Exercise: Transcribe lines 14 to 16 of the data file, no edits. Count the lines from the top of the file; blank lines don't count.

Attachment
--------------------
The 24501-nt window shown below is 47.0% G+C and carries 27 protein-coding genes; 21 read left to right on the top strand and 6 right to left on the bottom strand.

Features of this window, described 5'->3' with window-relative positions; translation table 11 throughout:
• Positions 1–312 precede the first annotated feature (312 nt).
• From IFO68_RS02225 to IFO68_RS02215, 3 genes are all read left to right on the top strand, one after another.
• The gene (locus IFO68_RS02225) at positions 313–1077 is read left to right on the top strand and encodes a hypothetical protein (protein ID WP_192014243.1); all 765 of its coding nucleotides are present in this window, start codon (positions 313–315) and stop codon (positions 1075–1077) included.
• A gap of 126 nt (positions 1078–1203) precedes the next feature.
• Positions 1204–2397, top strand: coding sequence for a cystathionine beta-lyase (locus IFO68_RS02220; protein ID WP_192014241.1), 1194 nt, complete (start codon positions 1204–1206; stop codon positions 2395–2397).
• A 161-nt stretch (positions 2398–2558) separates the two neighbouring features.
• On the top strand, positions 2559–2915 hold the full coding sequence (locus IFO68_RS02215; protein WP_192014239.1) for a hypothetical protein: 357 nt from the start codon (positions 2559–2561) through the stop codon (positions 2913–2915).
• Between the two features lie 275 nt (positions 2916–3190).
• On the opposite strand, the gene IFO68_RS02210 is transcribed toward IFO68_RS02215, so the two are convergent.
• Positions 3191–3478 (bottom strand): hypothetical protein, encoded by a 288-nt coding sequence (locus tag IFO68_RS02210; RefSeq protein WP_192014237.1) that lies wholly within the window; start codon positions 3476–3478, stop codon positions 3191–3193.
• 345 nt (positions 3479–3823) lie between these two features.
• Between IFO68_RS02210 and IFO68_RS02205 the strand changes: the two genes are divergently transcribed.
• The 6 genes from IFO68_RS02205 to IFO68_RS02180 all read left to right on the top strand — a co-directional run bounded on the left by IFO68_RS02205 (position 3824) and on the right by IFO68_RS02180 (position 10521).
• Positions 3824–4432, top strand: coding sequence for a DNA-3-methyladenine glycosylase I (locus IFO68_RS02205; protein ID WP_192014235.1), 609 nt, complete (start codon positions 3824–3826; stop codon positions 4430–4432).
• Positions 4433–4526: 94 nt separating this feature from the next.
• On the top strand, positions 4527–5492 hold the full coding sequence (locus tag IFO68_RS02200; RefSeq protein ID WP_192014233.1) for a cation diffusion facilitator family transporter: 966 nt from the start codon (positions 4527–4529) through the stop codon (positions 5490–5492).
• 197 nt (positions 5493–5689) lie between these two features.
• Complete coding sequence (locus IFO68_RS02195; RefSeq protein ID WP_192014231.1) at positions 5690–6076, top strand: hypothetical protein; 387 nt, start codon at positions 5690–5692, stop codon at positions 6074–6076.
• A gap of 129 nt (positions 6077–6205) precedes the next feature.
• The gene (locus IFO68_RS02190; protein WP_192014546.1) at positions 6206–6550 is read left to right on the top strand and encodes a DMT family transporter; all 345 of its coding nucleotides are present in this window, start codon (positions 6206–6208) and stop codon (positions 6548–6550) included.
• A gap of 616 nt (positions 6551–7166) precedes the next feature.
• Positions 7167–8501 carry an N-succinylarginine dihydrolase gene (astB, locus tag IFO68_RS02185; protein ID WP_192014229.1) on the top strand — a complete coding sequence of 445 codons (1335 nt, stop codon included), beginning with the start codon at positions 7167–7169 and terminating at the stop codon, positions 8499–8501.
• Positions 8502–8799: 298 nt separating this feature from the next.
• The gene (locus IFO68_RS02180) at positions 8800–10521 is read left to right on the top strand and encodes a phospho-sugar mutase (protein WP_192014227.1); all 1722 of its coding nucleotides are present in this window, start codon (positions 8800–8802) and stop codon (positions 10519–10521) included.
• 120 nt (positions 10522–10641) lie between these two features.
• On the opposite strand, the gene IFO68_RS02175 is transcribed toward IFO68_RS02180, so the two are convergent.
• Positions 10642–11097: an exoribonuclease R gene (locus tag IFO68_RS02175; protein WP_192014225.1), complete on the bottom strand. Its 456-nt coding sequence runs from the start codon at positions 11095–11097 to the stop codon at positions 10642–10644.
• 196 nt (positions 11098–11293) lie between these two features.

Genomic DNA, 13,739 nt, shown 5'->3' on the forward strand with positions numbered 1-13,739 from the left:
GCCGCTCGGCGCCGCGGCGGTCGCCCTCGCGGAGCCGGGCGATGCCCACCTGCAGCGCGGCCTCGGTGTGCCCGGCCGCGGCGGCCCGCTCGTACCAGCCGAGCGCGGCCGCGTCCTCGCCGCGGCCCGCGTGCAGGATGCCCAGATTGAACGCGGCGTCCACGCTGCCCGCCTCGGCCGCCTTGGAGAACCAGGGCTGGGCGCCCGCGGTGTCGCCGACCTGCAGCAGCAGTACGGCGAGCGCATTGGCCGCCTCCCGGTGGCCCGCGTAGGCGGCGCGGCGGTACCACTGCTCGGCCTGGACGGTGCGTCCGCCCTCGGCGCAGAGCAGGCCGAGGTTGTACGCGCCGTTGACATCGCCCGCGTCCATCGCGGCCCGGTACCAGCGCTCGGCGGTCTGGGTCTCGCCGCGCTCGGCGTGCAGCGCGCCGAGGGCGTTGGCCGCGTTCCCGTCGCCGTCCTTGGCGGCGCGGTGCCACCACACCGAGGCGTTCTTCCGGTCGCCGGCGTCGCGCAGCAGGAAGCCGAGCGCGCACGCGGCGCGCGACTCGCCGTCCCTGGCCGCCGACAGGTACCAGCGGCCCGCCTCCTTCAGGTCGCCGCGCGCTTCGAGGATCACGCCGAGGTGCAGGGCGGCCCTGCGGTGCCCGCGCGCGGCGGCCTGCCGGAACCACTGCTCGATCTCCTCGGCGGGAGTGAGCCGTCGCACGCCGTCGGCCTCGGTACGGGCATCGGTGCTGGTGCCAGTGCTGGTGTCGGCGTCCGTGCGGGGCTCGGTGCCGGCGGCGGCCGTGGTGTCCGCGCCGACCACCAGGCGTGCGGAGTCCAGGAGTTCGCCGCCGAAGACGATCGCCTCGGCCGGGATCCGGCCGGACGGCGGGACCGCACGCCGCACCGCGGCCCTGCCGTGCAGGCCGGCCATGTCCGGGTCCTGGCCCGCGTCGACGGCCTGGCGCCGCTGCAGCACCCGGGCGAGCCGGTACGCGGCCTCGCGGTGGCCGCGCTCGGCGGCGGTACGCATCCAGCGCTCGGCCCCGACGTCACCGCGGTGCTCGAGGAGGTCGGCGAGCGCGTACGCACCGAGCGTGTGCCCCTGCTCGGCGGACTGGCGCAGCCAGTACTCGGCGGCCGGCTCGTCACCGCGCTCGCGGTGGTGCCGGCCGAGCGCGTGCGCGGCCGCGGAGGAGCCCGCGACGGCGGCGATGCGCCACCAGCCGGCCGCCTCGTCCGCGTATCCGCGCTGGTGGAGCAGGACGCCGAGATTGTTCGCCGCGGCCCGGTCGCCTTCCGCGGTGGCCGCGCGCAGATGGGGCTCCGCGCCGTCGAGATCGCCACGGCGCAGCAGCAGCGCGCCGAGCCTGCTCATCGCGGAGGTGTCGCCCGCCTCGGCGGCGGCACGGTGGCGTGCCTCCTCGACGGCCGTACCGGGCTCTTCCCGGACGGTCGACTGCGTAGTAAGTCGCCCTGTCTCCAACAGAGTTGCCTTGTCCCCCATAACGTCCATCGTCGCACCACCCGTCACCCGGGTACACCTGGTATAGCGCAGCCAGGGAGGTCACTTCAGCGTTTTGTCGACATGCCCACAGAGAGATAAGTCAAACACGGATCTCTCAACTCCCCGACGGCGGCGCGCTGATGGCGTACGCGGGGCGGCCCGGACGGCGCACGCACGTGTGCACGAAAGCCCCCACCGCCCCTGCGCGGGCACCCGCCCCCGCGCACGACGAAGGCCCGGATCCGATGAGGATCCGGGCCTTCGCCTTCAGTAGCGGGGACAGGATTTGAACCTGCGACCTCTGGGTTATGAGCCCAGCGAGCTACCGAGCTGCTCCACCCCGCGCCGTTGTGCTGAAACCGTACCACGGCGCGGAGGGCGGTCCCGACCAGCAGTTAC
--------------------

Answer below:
• Between IFO68_RS02210 and IFO68_RS02205 the strand changes: the two genes are divergently transcribed.
• The 6 genes from IFO68_RS02205 to IFO68_RS02180 all read left to right on the top strand — a co-directional run bounded on the left by IFO68_RS02205 (position 3824) and on the right by IFO68_RS02180 (position 10521).
• Positions 3824–4432, top strand: coding sequence for a DNA-3-methyladenine glycosylase I (locus IFO68_RS02205; protein ID WP_192014235.1), 609 nt, complete (start codon positions 3824–3826; stop codon positions 4430–4432).